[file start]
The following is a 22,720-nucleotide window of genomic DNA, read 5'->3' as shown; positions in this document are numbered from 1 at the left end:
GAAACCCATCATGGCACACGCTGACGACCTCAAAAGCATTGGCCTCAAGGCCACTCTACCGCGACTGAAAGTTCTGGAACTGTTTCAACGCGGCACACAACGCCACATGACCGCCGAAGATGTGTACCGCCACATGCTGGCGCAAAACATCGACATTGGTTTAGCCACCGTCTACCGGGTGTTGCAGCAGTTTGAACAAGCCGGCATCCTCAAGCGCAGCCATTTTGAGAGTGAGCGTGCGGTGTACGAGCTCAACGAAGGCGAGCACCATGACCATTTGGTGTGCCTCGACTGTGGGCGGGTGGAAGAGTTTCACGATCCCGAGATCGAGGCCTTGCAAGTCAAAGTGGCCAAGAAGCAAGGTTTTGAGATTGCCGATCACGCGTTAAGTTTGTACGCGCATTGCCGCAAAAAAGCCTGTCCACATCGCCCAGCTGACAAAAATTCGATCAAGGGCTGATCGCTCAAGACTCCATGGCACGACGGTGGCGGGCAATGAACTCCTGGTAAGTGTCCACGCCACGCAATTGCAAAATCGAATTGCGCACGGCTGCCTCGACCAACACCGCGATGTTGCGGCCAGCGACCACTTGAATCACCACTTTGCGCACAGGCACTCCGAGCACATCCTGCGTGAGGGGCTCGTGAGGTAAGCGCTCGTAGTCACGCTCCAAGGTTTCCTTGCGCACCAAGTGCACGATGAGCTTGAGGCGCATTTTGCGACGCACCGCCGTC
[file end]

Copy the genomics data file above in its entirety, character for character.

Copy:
The following is a 22,720-nucleotide window of genomic DNA, read 5'->3' as shown; positions in this document are numbered from 1 at the left end:
GAAACCCATCATGGCACACGCTGACGACCTCAAAAGCATTGGCCTCAAGGCCACTCTACCGCGACTGAAAGTTCTGGAACTGTTTCAACGCGGCACACAACGCCACATGACCGCCGAAGATGTGTACCGCCACATGCTGGCGCAAAACATCGACATTGGTTTAGCCACCGTCTACCGGGTGTTGCAGCAGTTTGAACAAGCCGGCATCCTCAAGCGCAGCCATTTTGAGAGTGAGCGTGCGGTGTACGAGCTCAACGAAGGCGAGCACCATGACCATTTGGTGTGCCTCGACTGTGGGCGGGTGGAAGAGTTTCACGATCCCGAGATCGAGGCCTTGCAAGTCAAAGTGGCCAAGAAGCAAGGTTTTGAGATTGCCGATCACGCGTTAAGTTTGTACGCGCATTGCCGCAAAAAAGCCTGTCCACATCGCCCAGCTGACAAAAATTCGATCAAGGGCTGATCGCTCAAGACTCCATGGCACGACGGTGGCGGGCAATGAACTCCTGGTAAGTGTCCACGCCACGCAATTGCAAAATCGAATTGCGCACGGCTGCCTCGACCAACACCGCGATGTTGCGGCCAGCGACCACTTGAATCACCACTTTGCGCACAGGCACTCCGAGCACATCCTGCGTGAGGGGCTCGTGAGGTAAGCGCTCGTAGTCACGCTCCAAGGTTTCCTTGCGCACCAAGTGCACGATGAGCTTGAGGCGCATTTTGCGACGCACCGCCGTC